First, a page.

I decide to move on from my shoreside spot and climb higher above the water. I recall the intentional camera movement workshop I attended at the Creative Light Photography Festival and begin to use my camera to paint impressions of the reeds. I decide to try slower shutter speeds of around 1 or 2 seconds rather than the faster ones I would normally choose.
There is a sense of surprise as I regularly check the images on the back of my camera and adjust the settings accordingly. As I work the water’s surface is tinged with pinks and oranges and takes on a luminous glimmer. I decided to let my camera and the movement of my hand take the strain without being too precious about the images I might make. I enjoy the excitement of downloading my images onto my computer these days when I am not entirely sure whether I have been successful with a new technique or approach. This is certainly the case with today’s images. I am concerned that with the slower shutter speeds the images become too blurred and thus further away from the reality I am seeking to capture. But I need to dwell with them and consider whether they add a different dimension or aesthetic to my current body of work. Here is a selection of this morning’s efforts.
I would be very grateful for feedback on these images.
Tender and fragile!
Perfect choice of words for reeds at this time of year – decay and dormancy is the order of the day.
I think “the reality I am seeking to capture” is a key phrase. Perhaps you could try writing about that reality in words. Sometimes, it is more a question of the experience I seek to explore. There is a beautiful statement by Emmet Gowin that has been very important to me – “All important pictures embody something that we do not yet understand.”
As you know, I have experimented with ICM, and after a successful body of work in the spring, I am trying to find my way forward without simple repetition. I think experimentation and trust in your questions and process are essential.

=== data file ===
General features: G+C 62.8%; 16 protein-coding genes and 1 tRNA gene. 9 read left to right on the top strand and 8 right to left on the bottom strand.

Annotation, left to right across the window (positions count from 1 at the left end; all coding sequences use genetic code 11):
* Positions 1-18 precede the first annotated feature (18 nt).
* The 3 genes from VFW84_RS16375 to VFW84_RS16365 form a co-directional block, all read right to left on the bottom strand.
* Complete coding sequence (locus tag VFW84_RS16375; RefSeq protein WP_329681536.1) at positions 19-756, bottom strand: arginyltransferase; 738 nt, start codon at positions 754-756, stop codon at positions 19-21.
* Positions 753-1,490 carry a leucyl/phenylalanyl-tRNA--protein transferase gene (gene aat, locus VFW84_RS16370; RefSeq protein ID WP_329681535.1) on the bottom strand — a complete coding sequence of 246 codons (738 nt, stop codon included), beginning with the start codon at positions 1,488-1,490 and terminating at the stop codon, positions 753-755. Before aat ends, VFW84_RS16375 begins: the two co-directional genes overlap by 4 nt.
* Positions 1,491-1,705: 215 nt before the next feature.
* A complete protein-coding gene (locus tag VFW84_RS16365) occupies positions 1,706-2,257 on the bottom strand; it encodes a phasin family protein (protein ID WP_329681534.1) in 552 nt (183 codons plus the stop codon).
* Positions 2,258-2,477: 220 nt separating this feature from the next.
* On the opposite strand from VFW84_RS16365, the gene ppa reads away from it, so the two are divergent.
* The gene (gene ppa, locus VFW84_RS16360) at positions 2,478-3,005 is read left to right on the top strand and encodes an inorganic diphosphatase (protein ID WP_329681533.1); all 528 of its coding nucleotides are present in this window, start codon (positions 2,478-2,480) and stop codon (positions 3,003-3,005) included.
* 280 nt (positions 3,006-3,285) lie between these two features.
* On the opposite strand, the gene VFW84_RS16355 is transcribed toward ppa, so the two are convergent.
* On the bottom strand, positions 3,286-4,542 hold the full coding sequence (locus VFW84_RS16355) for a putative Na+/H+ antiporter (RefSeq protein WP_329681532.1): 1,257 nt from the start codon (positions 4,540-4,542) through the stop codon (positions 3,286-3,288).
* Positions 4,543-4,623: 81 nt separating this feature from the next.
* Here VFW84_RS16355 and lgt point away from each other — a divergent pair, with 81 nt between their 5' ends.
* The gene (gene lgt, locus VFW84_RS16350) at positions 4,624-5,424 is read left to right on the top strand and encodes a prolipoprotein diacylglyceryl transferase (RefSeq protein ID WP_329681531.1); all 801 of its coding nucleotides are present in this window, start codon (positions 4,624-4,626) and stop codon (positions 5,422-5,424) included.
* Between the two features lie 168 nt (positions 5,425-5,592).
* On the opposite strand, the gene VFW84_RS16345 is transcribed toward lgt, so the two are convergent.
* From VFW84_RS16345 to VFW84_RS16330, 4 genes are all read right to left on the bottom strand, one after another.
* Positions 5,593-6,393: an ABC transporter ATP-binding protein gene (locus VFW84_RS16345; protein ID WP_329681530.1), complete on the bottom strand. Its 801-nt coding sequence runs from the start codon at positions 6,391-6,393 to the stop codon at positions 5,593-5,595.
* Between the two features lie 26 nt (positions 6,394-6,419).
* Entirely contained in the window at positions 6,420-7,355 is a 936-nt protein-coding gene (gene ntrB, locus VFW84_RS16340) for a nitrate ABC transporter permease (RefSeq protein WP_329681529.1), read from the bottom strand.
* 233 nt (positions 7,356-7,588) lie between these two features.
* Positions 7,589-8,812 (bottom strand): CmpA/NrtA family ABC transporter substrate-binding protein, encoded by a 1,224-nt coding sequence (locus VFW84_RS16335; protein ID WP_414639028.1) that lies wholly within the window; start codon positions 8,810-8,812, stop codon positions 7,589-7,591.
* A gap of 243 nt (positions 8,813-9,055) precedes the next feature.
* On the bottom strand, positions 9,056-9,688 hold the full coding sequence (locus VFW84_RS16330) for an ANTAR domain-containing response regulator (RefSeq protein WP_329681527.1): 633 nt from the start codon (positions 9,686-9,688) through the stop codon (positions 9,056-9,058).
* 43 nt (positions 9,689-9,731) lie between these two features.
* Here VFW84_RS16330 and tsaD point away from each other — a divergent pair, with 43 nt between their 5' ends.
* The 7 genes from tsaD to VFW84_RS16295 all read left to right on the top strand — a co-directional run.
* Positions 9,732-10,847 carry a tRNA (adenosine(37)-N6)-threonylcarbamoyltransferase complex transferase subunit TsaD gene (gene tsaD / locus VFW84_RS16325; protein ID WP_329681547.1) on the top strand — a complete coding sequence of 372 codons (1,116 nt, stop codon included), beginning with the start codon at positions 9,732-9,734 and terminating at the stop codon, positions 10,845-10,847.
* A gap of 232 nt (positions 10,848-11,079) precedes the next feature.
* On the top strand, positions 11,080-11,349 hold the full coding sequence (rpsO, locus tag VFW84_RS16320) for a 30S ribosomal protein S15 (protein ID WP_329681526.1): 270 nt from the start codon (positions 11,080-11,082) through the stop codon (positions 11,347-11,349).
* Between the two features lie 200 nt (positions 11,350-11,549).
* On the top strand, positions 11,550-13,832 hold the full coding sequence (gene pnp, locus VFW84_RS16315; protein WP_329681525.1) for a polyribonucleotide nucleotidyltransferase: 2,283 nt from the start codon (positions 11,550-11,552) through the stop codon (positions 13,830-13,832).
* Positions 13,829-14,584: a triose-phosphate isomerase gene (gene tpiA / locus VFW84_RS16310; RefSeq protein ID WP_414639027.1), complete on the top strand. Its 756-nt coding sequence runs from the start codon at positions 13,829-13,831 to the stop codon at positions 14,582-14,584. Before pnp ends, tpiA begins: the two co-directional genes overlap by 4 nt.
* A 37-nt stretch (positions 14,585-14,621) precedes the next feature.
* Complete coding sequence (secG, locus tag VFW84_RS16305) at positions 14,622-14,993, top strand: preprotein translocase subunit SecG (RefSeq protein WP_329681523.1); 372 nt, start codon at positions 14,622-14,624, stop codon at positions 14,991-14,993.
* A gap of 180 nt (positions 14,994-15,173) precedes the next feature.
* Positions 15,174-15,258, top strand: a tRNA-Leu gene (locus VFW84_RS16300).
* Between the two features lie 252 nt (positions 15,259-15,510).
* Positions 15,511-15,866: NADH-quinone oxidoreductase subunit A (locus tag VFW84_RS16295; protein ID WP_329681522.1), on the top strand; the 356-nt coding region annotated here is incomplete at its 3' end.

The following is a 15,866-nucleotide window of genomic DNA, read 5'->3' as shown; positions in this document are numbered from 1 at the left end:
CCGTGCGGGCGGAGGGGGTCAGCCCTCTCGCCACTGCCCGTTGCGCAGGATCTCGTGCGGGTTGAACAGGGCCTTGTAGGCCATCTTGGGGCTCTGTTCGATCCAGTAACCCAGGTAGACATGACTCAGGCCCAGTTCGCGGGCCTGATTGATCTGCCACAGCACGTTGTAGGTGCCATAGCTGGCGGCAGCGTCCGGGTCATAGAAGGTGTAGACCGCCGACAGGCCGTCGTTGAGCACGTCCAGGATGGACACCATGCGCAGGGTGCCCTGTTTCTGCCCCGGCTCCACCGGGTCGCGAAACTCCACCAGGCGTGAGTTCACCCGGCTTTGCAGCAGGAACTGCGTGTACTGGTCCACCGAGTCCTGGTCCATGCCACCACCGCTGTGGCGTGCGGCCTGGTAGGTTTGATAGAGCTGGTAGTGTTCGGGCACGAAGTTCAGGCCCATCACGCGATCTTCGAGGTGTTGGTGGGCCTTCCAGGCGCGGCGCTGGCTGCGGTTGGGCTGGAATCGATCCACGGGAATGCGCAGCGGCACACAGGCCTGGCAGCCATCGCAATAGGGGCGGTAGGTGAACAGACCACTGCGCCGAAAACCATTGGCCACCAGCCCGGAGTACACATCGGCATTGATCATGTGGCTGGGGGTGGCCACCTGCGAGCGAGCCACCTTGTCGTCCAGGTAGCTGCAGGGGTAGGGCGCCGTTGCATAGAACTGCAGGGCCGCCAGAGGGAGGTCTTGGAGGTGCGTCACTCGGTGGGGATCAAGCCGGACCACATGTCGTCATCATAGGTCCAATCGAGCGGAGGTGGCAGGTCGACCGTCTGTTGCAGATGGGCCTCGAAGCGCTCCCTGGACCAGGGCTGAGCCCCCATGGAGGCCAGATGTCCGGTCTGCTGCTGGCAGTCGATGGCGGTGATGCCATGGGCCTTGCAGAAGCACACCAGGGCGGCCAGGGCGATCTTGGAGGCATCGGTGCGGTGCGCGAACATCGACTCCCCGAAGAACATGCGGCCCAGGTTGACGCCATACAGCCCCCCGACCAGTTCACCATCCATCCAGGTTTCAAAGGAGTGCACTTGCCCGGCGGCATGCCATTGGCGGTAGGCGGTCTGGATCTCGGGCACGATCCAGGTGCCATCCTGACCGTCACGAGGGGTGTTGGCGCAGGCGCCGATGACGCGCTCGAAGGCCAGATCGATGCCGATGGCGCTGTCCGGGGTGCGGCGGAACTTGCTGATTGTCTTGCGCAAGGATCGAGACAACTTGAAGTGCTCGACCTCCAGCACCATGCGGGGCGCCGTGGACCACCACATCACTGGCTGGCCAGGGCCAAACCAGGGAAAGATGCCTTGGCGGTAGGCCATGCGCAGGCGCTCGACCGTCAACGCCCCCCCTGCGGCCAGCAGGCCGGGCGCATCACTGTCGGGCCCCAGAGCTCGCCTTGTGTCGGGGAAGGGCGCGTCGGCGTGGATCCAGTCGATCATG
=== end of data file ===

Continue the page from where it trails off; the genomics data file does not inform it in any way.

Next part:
In terms of feedback on the images themselves, I am drawn to the ones where the reeds are more defined and have more contrast. In my work, I often tried for an exposure time of 1/30 and different speeds of camera movement.
Thank you for your comment and feedback Roy. It is very helpful. I am trying not to repeat previous work and like you prefer the more defined images. I tend to use about 1/30 normally but it was suggested to me that slower speeds produce interesting images too. In Skye, the shutter speed depends on the wind’s strength and the water’s movement too! I think we do have different starting points – you taking a phenomenological approach whereas I am taking an ontological journey.
I would love to hear your thoughts on what the ontological approach means for you on a practical basis: for example how the ICM or other aspects of your creative expression relates to OOD. I do understand that it is a rejection of anthropocentric thinking and seems to suggest that “objects” exist beyond the purview of perceptual thinking. But how does that animate or guide your photography?
The slower shutter speeds work well – capture some of the atmosphere and peace, whilst showing interesting light and contrast.
Stress levels reduced after looking at the calm images!
I think you are right. There is a greater sense peace and tranquility in some of them.